NGC 346 spans approximately 200 light-years, a region of space about fifty times the distance between the Sun and its nearest stellar neighbours. Astronomers classify NGC 346 as an open cluster of stars, indicating that this stellar brood all originated from the same collapsed cloud of matter. The associated nebula containing this clutch of bright stars is known as an emission nebula, meaning that gas within it has been heated up by stars until the gas emits its own light, just like the neon gas used in electric store signs.

Many stars in NGC 346 are relatively young in cosmic terms with their births dating back only a few million years or so (eso0834). Powerful winds thrown off by a massive star set off this recent round of star birth by compressing large amounts of matter, the first critical step towards igniting new stars. This cloud of material then collapses under its own gravity, until some regions become dense and hot enough to roar forth as a brilliantly shining, nuclear fusion-powered furnace — a star, illuminating the residual debris of gas and dust. In sufficiently congested regions like NGC 346, with high levels of recent star birth, the result is a glorious, glowing vista for our telescopes to capture.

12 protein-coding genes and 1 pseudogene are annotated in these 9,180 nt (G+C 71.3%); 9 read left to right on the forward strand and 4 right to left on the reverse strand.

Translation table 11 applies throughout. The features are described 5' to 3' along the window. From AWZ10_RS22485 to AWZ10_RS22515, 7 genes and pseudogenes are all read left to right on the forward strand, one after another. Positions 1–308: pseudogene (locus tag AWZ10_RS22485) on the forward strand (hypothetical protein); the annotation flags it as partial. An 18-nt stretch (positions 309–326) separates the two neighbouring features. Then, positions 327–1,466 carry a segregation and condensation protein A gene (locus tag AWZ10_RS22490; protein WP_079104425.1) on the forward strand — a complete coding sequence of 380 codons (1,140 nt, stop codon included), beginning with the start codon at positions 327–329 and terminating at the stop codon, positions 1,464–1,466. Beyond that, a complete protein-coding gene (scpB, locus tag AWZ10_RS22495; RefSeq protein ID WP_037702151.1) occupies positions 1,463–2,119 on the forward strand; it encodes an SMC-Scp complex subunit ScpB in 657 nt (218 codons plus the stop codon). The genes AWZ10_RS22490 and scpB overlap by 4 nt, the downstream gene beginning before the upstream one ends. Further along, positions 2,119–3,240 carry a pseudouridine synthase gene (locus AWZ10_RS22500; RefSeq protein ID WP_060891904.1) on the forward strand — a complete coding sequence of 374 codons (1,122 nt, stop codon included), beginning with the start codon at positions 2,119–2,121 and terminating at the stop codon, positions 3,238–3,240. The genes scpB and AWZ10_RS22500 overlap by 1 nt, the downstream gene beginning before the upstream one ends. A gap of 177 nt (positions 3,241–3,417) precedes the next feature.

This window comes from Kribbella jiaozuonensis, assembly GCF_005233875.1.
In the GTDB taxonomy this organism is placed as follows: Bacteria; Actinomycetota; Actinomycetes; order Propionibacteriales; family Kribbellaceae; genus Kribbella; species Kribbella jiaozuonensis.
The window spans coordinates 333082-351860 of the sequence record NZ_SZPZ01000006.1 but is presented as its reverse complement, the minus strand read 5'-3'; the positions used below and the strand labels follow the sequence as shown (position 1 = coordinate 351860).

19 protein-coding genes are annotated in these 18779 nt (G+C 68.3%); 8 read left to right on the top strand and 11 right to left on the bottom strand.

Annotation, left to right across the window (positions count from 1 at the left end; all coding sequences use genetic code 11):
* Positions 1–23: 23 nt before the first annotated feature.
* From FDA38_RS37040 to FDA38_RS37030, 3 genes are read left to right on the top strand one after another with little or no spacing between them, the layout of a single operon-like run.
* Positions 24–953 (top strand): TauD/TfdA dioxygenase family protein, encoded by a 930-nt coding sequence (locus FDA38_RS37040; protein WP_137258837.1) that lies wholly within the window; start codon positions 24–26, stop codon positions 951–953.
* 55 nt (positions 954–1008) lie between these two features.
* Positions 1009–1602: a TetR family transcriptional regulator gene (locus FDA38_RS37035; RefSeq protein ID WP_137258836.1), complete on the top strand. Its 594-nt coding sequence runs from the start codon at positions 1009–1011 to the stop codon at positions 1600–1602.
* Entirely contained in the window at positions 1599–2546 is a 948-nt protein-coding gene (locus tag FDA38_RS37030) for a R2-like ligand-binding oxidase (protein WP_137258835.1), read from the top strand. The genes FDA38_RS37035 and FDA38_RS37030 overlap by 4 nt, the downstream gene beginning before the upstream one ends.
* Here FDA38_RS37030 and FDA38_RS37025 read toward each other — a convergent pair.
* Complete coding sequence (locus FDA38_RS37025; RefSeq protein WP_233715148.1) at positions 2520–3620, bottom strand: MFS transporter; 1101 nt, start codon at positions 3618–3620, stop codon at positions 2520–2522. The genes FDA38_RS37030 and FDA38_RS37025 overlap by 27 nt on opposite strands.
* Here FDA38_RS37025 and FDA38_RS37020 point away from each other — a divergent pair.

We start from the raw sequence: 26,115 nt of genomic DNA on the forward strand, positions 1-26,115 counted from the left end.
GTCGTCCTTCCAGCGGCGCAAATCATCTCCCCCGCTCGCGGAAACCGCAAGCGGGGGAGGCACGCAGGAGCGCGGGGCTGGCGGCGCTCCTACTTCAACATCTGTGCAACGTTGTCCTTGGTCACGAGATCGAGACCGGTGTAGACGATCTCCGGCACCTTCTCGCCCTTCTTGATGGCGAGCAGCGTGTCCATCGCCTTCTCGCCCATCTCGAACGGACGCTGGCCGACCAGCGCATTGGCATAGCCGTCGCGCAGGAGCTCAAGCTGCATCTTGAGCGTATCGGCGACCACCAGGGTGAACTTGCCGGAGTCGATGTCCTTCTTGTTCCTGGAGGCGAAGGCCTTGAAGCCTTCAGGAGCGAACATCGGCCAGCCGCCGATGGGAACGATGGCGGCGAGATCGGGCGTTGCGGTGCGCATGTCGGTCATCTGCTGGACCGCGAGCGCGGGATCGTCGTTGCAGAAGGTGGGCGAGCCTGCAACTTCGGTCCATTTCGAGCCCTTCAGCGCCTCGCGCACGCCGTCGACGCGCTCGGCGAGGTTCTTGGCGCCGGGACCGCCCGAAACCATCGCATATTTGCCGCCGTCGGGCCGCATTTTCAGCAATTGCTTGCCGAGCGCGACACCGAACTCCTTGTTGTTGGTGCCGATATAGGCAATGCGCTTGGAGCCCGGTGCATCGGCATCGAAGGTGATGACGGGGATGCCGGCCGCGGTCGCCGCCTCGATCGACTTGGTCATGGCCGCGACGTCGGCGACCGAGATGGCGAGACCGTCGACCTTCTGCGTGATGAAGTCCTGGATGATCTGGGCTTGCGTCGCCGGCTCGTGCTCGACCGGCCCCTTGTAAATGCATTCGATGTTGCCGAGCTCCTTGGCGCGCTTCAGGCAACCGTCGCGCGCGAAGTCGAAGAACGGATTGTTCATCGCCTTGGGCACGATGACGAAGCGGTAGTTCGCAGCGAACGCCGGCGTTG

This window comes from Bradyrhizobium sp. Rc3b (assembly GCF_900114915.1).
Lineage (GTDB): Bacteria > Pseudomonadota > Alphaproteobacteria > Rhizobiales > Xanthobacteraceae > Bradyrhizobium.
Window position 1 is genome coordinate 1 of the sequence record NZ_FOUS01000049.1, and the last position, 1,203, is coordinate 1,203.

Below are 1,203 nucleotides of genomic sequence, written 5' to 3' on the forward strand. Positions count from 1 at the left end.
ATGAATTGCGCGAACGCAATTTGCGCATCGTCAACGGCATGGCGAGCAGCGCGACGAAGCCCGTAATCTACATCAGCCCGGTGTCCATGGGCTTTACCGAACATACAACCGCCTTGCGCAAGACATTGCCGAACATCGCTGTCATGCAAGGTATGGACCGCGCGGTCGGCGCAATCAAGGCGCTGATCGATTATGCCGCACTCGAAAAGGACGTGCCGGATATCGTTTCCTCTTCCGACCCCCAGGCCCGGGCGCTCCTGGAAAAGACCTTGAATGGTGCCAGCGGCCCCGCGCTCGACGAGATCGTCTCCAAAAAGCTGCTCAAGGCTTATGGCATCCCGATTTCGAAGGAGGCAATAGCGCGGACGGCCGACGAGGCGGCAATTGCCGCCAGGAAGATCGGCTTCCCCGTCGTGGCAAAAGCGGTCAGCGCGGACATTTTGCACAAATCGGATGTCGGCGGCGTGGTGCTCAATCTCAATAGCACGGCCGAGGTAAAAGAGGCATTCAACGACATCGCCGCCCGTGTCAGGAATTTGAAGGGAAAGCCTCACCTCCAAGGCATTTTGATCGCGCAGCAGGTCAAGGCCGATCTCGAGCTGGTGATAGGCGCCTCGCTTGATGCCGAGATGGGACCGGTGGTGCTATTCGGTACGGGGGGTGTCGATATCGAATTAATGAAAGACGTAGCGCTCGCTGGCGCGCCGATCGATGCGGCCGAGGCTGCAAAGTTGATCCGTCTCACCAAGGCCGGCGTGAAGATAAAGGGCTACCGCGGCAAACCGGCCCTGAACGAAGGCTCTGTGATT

NGC 346 is in the Small Magellanic Cloud, a dwarf galaxy some 210 000 light-years away from Earth and in close proximity to our home, the much larger Milky Way Galaxy. Like its sister the Large Magellanic Cloud, the Small Magellanic Cloud is visible with the unaided eye from the southern hemisphere and has served as an extragalactic laboratory for astronomers studying the dynamics of star formation.